As bad as, say, a news outlet being made to tweet racist and homophobic comments is, it would seem that a much more serious bit of hacking occurred recently. Yesterday, Zappos.com, the incredibly popular online shoe retail site, was forced to email its 24 million customers and break the worst news consumers can hear; their personal information has been compromised.
The email explained to customers just what had happened.
“First, the bad news:
We are writing to let you know that there may have been illegal and unauthorized access to some of your customer account information on Zappos.com, including one or more of the following: your name, e-mail address, billing and shipping addresses, phone number, the last four digits of your credit card number (the standard information you find on receipts), and/or your cryptographically scrambled password (but not your actual password).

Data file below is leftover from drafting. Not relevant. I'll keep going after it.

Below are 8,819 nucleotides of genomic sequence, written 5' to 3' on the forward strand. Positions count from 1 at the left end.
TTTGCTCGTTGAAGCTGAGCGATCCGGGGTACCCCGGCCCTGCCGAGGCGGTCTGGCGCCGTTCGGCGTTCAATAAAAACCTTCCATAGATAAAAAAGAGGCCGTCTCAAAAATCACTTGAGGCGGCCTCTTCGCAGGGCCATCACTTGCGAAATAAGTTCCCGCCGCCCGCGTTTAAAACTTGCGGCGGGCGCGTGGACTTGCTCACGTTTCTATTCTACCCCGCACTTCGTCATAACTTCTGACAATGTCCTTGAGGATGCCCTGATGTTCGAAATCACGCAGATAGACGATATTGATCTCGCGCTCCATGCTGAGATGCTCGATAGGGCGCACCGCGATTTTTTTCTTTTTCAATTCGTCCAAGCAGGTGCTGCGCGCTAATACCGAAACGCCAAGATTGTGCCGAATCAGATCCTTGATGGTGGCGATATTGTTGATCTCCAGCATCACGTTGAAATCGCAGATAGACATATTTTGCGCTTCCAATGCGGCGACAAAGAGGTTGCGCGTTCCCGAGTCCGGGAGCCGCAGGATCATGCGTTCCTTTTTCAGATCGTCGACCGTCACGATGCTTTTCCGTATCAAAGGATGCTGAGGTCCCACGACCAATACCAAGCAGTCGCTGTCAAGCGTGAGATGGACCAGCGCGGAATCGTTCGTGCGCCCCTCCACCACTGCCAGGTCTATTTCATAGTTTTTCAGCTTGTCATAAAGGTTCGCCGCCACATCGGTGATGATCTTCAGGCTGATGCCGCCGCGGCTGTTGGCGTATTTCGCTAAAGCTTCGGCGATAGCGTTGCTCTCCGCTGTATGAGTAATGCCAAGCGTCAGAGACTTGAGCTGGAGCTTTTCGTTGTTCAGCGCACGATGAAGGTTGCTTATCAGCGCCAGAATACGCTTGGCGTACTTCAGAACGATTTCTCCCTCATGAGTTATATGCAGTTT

THE BETTER NEWS:
The database that stores your critical credit card and other payment data was NOT affected or accessed.”
It continued by informing them how to change their passwords and linking to an instructional webpage with further information. The final part of the email gives some idea of the size of the problem as the website informs its users that they have been forced to shut down their telephone services and only respond by email. The reason? Since all of their customers were affected, there would be no way to handle how many calls their help lines may receive. The email points out that, if only 5% call, that would still be over a million calls.
Still, this hacking isn’t as bad as the worst hacking of the year; the Playstation Network hack from last April in which there was the possibility that 77 million users were affected.
Watch a news report on the hacking from HLN below:
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